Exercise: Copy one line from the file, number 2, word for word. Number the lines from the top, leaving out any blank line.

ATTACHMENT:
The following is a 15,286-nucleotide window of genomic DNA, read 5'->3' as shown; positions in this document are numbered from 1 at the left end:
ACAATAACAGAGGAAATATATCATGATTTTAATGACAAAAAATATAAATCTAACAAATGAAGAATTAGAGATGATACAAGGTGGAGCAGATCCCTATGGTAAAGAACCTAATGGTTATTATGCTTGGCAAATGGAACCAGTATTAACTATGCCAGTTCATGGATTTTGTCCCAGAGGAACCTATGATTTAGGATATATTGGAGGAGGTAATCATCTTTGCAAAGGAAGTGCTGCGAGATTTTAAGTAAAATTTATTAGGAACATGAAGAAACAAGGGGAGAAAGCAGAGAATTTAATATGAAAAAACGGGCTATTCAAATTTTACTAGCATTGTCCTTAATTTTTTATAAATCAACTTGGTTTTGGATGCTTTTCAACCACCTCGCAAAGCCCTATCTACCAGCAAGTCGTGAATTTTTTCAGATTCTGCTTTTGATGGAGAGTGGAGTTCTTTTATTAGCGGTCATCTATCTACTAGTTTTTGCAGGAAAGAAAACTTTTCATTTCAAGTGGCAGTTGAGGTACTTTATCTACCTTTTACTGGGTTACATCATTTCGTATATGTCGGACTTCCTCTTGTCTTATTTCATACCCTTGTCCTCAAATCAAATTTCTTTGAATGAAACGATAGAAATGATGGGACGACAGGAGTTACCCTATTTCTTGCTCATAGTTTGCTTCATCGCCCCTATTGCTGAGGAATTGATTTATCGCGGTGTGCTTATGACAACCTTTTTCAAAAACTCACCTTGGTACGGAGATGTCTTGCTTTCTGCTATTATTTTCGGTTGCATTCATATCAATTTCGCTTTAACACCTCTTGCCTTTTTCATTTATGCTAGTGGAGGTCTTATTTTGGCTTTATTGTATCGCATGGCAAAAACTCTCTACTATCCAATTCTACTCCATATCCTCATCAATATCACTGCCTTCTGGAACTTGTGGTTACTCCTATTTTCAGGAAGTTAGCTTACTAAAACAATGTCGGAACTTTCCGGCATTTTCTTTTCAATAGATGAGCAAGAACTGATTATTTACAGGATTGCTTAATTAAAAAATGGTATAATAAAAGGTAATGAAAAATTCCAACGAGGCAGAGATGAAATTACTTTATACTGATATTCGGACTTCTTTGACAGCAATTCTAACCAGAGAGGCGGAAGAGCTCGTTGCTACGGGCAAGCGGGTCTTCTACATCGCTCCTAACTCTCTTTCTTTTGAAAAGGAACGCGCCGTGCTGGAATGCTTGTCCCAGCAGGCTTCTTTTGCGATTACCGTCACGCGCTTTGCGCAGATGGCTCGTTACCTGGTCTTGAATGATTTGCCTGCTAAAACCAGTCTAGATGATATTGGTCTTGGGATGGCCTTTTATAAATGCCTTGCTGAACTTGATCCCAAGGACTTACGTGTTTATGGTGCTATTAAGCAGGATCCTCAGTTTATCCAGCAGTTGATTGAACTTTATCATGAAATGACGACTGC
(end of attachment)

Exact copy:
ACAATAACAGAGGAAATATATCATGATTTTAATGACAAAAAATATAAATCTAACAAATGAAGAATTAGAGATGATACAAGGTGGAGCAGATCCCTATGGTAAAGAACCTAATGGTTATTATGCTTGGCAAATGGAACCAGTATTAACTATGCCAGTTCATGGATTTTGTCCCAGAGGAACCTATGATTTAGGATATATTGGAGGAGGTAATCATCTTTGCAAAGGAAGTGCTGCGAGATTTTAAGTAAAATTTATTAGGAACATGAAGAAACAAGGGGAGAAAGCAGAGAATTTAATATGAAAAAACGGGCTATTCAAATTTTACTAGCATTGTCCTTAATTTTTTATAAATCAACTTGGTTTTGGATGCTTTTCAACCACCTCGCAAAGCCCTATCTACCAGCAAGTCGTGAATTTTTTCAGATTCTGCTTTTGATGGAGAGTGGAGTTCTTTTATTAGCGGTCATCTATCTACTAGTTTTTGCAGGAAAGAAAACTTTTCATTTCAAGTGGCAGTTGAGGTACTTTATCTACCTTTTACTGGGTTACATCATTTCGTATATGTCGGACTTCCTCTTGTCTTATTTCATACCCTTGTCCTCAAATCAAATTTCTTTGAATGAAACGATAGAAATGATGGGACGACAGGAGTTACCCTATTTCTTGCTCATAGTTTGCTTCATCGCCCCTATTGCTGAGGAATTGATTTATCGCGGTGTGCTTATGACAACCTTTTTCAAAAACTCACCTTGGTACGGAGATGTCTTGCTTTCTGCTATTATTTTCGGTTGCATTCATATCAATTTCGCTTTAACACCTCTTGCCTTTTTCATTTATGCTAGTGGAGGTCTTATTTTGGCTTTATTGTATCGCATGGCAAAAACTCTCTACTATCCAATTCTACTCCATATCCTCATCAATATCACTGCCTTCTGGAACTTGTGGTTACTCCTATTTTCAGGAAGTTAGCTTACTAAAACAATGTCGGAACTTTCCGGCATTTTCTTTTCAATAGATGAGCAAGAACTGATTATTTACAGGATTGCTTAATTAAAAAATGGTATAATAAAAGGTAATGAAAAATTCCAACGAGGCAGAGATGAAATTACTTTATACTGATATTCGGACTTCTTTGACAGCAATTCTAACCAGAGAGGCGGAAGAGCTCGTTGCTACGGGCAAGCGGGTCTTCTACATCGCTCCTAACTCTCTTTCTTTTGAAAAGGAACGCGCCGTGCTGGAATGCTTGTCCCAGCAGGCTTCTTTTGCGATTACCGTCACGCGCTTTGCGCAGATGGCTCGTTACCTGGTCTTGAATGATTTGCCTGCTAAAACCAGTCTAGATGATATTGGTCTTGGGATGGCCTTTTATAAATGCCTTGCTGAACTTGATCCCAAGGACTTACGTGTTTATGGTGCTATTAAGCAGGATCCTCAGTTTATCCAGCAGTTGATTGAACTTTATCATGAAATGACGACTGC